Easier, but not easy. Unlike China's 10 million Uighurs -- a Turkic people who mostly live in northwest China's Xinjiang Autonomous Region and comprise most of the rest of China's Muslim population -- the Hui vary greatly in their observance of Muslim traditions, and even knowledge about the Islamic faith. Some Hui complain that dietary restrictions are almost impossible to follow in get-togethers with schoolmates and colleagues; others proudly aver that they would not even walk into a non-halal restaurant; others feel no kinship to the Hui religion or accompanying customs at all. One young Hui woman in Beijing wrote on the popular social network Douban that she wished to find a Hui boyfriend, but when one suitor offered "to read her a section of the Quran every night," she bolted.

Even sites aimed at Chinese Muslims can't solve the underlying demographic obstacles. On 2muslim.com, a matchmaking-focused site which appears to be designed to attract Hui and calls itself "the biggest Chinese-speaking Muslim community" in China (although that could not be confirmed), one 24-year-old designer claimed he wanted to find a "devout" girlfriend in the southwestern city of Chengdu who would "know how to pray properly at a minimum." Another user advised him that that such a person surely does not exist in Chengdu, a city of 7 million that includes only 20,000 Hui.

Crossing ethnic boundaries is one solution to the relative paucity of Hui, but a post on aimu5.com, a dating site with more than 13,000 users, details how hard that can be. "Aimu" literally means "love Muslim," and the site, which calls itself the "best Hui marriage site," offers forums including the "wishing pond," the "feeling diary," and the "love clinic." One Aimu user, a college-educated divorcé, wrote that his first love had been a Han Chinese girl. They had dated for four years, he wrote, until his parents strongly recommended that he leave her and marry a Hui instead. "Marriage isn't a poem, and it's not a painting," the user advised; in the end, he wrote, it's best to follow parental guidance and only marry Hui.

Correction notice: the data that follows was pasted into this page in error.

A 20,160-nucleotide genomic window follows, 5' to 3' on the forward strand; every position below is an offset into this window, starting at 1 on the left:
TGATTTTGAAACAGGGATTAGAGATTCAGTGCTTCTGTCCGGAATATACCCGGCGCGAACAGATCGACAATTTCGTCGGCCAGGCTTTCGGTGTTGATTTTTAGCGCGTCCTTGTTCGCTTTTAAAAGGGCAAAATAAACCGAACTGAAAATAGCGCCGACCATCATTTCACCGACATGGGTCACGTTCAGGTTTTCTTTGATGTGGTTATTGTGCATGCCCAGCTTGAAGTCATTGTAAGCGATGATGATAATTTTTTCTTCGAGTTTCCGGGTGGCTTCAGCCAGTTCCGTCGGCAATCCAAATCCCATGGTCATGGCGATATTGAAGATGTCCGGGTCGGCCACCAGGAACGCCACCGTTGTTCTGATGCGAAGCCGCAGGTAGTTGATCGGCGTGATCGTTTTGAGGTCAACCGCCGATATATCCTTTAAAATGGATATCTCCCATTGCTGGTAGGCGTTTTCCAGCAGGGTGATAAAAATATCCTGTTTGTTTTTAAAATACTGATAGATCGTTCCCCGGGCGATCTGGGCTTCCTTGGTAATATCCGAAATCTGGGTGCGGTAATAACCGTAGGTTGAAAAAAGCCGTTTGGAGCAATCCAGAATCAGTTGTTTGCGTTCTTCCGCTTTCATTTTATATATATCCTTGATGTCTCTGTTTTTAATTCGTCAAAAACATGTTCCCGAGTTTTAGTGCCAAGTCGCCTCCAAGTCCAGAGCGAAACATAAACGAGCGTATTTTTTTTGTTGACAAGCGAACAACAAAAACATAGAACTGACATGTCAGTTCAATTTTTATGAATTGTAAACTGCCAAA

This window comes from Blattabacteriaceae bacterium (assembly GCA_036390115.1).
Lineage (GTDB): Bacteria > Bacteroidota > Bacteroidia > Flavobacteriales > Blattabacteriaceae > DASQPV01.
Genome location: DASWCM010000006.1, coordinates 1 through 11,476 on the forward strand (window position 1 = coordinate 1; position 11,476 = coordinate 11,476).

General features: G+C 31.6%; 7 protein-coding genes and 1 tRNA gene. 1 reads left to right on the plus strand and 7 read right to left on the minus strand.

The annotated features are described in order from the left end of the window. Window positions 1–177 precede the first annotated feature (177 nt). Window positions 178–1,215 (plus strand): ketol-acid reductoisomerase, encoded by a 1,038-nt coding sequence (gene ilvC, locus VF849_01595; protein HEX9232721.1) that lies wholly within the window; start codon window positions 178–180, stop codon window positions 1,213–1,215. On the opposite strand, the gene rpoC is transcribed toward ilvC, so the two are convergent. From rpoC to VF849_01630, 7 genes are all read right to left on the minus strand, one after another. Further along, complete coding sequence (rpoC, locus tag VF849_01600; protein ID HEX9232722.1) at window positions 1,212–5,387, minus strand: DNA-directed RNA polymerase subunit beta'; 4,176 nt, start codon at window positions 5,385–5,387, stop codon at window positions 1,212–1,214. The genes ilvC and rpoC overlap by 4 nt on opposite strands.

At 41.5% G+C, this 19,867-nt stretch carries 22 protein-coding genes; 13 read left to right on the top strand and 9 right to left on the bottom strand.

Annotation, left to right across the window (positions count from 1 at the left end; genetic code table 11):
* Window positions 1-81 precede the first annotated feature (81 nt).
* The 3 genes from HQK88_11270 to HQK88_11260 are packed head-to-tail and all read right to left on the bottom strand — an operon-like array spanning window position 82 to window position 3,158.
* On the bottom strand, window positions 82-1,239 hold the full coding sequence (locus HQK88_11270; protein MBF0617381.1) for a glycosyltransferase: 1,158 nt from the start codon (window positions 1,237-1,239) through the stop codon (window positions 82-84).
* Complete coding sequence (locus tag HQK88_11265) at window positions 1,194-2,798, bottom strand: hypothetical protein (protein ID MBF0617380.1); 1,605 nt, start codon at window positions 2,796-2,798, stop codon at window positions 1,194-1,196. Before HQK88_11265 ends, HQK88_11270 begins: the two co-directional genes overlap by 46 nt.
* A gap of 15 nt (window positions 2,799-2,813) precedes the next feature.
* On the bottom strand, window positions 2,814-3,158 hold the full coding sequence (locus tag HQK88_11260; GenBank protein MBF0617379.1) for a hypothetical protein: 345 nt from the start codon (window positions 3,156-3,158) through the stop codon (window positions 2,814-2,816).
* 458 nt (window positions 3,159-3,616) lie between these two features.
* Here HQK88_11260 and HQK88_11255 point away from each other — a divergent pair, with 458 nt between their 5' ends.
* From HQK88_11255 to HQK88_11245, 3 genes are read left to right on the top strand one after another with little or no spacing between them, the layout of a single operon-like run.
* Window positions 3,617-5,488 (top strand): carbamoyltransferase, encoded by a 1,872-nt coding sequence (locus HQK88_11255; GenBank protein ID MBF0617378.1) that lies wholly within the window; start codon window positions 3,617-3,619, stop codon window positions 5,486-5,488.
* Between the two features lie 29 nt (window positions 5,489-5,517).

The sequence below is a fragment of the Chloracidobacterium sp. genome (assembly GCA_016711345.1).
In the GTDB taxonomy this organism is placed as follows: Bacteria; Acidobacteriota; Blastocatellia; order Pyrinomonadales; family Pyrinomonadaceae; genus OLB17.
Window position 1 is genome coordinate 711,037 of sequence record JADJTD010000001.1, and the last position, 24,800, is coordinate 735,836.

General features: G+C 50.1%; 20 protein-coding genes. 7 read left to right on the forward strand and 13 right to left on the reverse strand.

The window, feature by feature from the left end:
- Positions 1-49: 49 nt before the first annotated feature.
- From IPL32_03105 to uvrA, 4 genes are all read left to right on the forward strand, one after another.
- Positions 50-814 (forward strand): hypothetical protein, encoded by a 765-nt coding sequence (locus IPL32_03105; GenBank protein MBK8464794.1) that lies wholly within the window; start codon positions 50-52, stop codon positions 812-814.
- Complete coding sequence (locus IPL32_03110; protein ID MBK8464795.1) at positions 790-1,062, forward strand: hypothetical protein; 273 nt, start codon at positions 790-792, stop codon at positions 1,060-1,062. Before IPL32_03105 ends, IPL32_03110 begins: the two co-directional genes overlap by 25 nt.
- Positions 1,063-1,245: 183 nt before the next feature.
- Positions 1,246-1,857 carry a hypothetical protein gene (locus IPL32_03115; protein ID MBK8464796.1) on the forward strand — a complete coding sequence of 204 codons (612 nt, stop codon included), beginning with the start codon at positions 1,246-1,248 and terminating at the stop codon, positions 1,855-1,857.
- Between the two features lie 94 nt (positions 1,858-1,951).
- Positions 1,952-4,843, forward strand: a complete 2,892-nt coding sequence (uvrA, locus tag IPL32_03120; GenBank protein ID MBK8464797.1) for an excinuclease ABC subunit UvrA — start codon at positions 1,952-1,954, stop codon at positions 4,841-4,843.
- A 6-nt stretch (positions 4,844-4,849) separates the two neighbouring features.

That focus on ethnicity is not unusual on Aimu, which, unlike many other such sites, requires every user to give his or her ethnicity and displays that information on each dating profile next to the name. (Chinese ID cards feature the ethnicity of the bearer: There are 56 sanctioned ethnicities in China, with Han Chinese comprising 92 percent of the population.) One young woman living in eastern Anhui province posted on Douban that she was anxious to preserve her Hui identity, even though she admitted that she has only been to mosque once in her life, while her family has not observed the holy fasting month of Ramadan since her grandparents' generation. "What can we do to continue the essence of our culture?" she asked.

The question has no definitive answer, but patience seems to help. One self-identified Hui calling himself Lü Zhibo wrote that he had posted a "seeking marriage" ad on the China Muslim Youth Club back in 2009. The site appears to have been founded in Beijing in 2007, and boasts more than 33,000 users; posts seeking marriage or friendship regularly get dozens of comments and hundreds of views. That site, also aimed at Hui, is more serious in tone than its peers -- even the section for friend or spouse-seekers is populated with links to Islam-related news, faith, and literature. Registration is time consuming and appears rigorous, although this author, neither Chinese nor Hui, was able to wriggle through after three days.

For Lü, the long wait proved worthwhile. More than two years after his initial post, he met a young Muslim woman online; in December 2013, he posted their wedding photos. The attractive couple posed for glamour shots with strong Muslim motifs from faraway lands -- one shot has him in a white thawb (a type of robe popular in the Arabic countries) and her in a black abaya, a robe-like overgarment. Another has him in a golden turban and her in a long embroidered red gown. Along with the photos, Lü wrote, "Praise be to Allah; praise be to Allah's mercy."

iYuani.com/Fair Use